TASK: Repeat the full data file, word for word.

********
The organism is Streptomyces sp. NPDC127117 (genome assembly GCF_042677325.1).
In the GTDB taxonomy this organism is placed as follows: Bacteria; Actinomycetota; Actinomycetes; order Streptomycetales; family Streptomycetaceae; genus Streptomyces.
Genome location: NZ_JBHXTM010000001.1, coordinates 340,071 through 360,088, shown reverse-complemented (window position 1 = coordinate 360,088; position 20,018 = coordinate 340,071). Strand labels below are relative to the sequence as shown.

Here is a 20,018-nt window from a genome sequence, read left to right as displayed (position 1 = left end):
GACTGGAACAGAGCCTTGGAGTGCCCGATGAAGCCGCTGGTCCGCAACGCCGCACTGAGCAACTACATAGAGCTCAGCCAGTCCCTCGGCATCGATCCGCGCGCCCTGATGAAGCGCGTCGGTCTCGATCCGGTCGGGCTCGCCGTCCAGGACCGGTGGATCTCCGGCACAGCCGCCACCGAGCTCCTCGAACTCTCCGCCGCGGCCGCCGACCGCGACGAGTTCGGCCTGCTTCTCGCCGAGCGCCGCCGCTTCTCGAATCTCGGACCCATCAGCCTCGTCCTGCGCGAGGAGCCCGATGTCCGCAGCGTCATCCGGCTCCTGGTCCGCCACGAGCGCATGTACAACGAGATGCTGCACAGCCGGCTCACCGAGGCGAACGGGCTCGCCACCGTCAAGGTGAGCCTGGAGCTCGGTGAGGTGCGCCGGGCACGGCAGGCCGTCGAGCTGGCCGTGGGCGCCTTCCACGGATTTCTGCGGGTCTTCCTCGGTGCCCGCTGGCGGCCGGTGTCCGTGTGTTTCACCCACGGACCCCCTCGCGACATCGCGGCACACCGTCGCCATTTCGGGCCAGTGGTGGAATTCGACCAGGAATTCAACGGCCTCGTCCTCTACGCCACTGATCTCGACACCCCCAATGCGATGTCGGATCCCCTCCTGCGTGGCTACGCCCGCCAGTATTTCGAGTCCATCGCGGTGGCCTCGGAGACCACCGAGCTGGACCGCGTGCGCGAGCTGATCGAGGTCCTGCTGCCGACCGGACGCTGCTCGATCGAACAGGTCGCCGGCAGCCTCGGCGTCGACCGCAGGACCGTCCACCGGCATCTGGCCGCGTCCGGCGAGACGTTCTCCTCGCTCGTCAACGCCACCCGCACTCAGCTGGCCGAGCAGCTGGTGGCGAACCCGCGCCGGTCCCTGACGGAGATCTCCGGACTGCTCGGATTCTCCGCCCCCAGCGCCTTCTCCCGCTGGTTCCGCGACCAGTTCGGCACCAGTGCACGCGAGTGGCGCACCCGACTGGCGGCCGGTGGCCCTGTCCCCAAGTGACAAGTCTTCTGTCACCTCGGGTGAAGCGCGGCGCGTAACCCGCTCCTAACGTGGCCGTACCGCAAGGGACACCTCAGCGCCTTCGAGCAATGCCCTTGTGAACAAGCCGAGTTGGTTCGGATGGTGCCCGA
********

The organism is Streptomyces sp. NPDC127117 (genome assembly GCF_042677325.1).
In the GTDB taxonomy this organism is placed as follows: Bacteria; Actinomycetota; Actinomycetes; order Streptomycetales; family Streptomycetaceae; genus Streptomyces.
Genome location: NZ_JBHXTM010000001.1, coordinates 340,071 through 360,088, shown reverse-complemented (window position 1 = coordinate 360,088; position 20,018 = coordinate 340,071). Strand labels below are relative to the sequence as shown.

Here is a 20,018-nt window from a genome sequence, read left to right as displayed (position 1 = left end):
GACTGGAACAGAGCCTTGGAGTGCCCGATGAAGCCGCTGGTCCGCAACGCCGCACTGAGCAACTACATAGAGCTCAGCCAGTCCCTCGGCATCGATCCGCGCGCCCTGATGAAGCGCGTCGGTCTCGATCCGGTCGGGCTCGCCGTCCAGGACCGGTGGATCTCCGGCACAGCCGCCACCGAGCTCCTCGAACTCTCCGCCGCGGCCGCCGACCGCGACGAGTTCGGCCTGCTTCTCGCCGAGCGCCGCCGCTTCTCGAATCTCGGACCCATCAGCCTCGTCCTGCGCGAGGAGCCCGATGTCCGCAGCGTCATCCGGCTCCTGGTCCGCCACGAGCGCATGTACAACGAGATGCTGCACAGCCGGCTCACCGAGGCGAACGGGCTCGCCACCGTCAAGGTGAGCCTGGAGCTCGGTGAGGTGCGCCGGGCACGGCAGGCCGTCGAGCTGGCCGTGGGCGCCTTCCACGGATTTCTGCGGGTCTTCCTCGGTGCCCGCTGGCGGCCGGTGTCCGTGTGTTTCACCCACGGACCCCCTCGCGACATCGCGGCACACCGTCGCCATTTCGGGCCAGTGGTGGAATTCGACCAGGAATTCAACGGCCTCGTCCTCTACGCCACTGATCTCGACACCCCCAATGCGATGTCGGATCCCCTCCTGCGTGGCTACGCCCGCCAGTATTTCGAGTCCATCGCGGTGGCCTCGGAGACCACCGAGCTGGACCGCGTGCGCGAGCTGATCGAGGTCCTGCTGCCGACCGGACGCTGCTCGATCGAACAGGTCGCCGGCAGCCTCGGCGTCGACCGCAGGACCGTCCACCGGCATCTGGCCGCGTCCGGCGAGACGTTCTCCTCGCTCGTCAACGCCACCCGCACTCAGCTGGCCGAGCAGCTGGTGGCGAACCCGCGCCGGTCCCTGACGGAGATCTCCGGACTGCTCGGATTCTCCGCCCCCAGCGCCTTCTCCCGCTGGTTCCGCGACCAGTTCGGCACCAGTGCACGCGAGTGGCGCACCCGACTGGCGGCCGGTGGCCCTGTCCCCAAGTGACAAGTCTTCTGTCACCTCGGGTGAAGCGCGGCGCGTAACCCGCTCCTAACGTGGCCGTACCGCAAGGGACACCTCAGCGCCTTCGAGCAATGCCCTTGTGAACAAGCCGAGTTGGTTCGGATGGTGCCCGA